An A-Z Guide To The Search For Plato's Atlantis

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    Atlantipedia will be wound down in 2023. After nearly twenty years compiling Atlantipedia on my own, and as I am now approaching my 80th birthday, I have decided to cut back on the time I dedicate to developing this website. An orderly conclusion rather than an enforced one is always preferable before the Grim Reaper […]Read More »
  • Joining The Dots

    Joining The Dots

    I have now published my new book, Joining The Dots, which offers a fresh look at the Atlantis mystery. I have addressed the critical questions of when, where and who, using Plato’s own words, tempered with some critical thinking and a modicum of common sense.Read More »

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Dimitri Rebikoff

Carnac, Pierre

Pierre Carnac (1921-2008) was the pen name of Professor Doru Todericiu, a pierre carnacRomanian who has written extensively on prehistory. He retired to Normandy in France where he continued writing until his death. He has tackled subjects such as Vikings and Templars in America, early Pacific migration as well as ancient science and symbolism. In 1971 Carnac explored the Bimini Stones with Dimitri Rebikoff and concluded that they were remnants of Plato’s lost civilisation. He published a book[218] on Bimini in 1973. However, three decades were to pass before he had published another work[219], also in French,  L’Atlantide, Autopsie d’un Mythe dealing exclusively with Atlantis. In it he invokes the Egyptian Book of the Dead to demonstrate that a meteorite impact in the Atlantic destroyed Atlantis, echoing the work of Otto Muck. The attached map by Carnac shows his preferred location for Atlantis.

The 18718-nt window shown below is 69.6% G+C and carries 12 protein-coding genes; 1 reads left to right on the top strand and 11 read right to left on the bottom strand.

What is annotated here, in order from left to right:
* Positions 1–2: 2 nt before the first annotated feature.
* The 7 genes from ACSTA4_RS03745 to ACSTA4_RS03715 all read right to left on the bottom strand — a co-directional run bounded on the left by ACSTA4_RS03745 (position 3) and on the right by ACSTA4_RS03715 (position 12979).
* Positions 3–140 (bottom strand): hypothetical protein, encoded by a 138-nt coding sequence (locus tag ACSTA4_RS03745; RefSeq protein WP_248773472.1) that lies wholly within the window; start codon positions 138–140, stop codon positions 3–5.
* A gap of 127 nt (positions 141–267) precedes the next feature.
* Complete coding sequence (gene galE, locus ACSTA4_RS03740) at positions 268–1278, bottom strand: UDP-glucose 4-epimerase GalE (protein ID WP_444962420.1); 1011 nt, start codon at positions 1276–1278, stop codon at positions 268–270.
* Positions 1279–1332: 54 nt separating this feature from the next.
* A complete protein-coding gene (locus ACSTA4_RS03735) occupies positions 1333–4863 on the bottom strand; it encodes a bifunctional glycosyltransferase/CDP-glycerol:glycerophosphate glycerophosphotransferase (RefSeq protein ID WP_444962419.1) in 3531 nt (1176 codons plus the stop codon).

There is now a website dedicated to his work(a).

(a) Website on Professor Pierre Carnac ( *

Rebikoff, Dimitri

Dimitri Rebikoff (1921-1997) was born in Paris of Russian parents. His grandfather, Vassily, had helped to develop the Czar’s air force and his father was an attaché at the Paris embassy and later dimitri-rebikoffmurdered in Prague by the KGB. During the Second World War Dimitri was forced to work in Germany.

After the war, he returned to Paris and studied at the Sorbonne and in 1959 moved to the United States, where he developed his career as an oceanographer and engineer. He has many inventions to his credit including an underwater camera and the Pegasus underwater platform. He has written a number of books on underwater exploration and photography that have been published in French and German as well as English.

In 1968 Rebikoff, together with Dr. J. Manson Valentine, discovered an anomalous underwater structure in ten feet of water off North Bimini in the Bahamas.

This feature is 300 feet wide and 1600 feet long and has been the subject of controversy since its discovery. A number of writers have attempted, unsuccessfully, to link this strange structure with Atlantis. Rebikoff’s conclusion was that the Bimini Road is some form of ancient harbour works.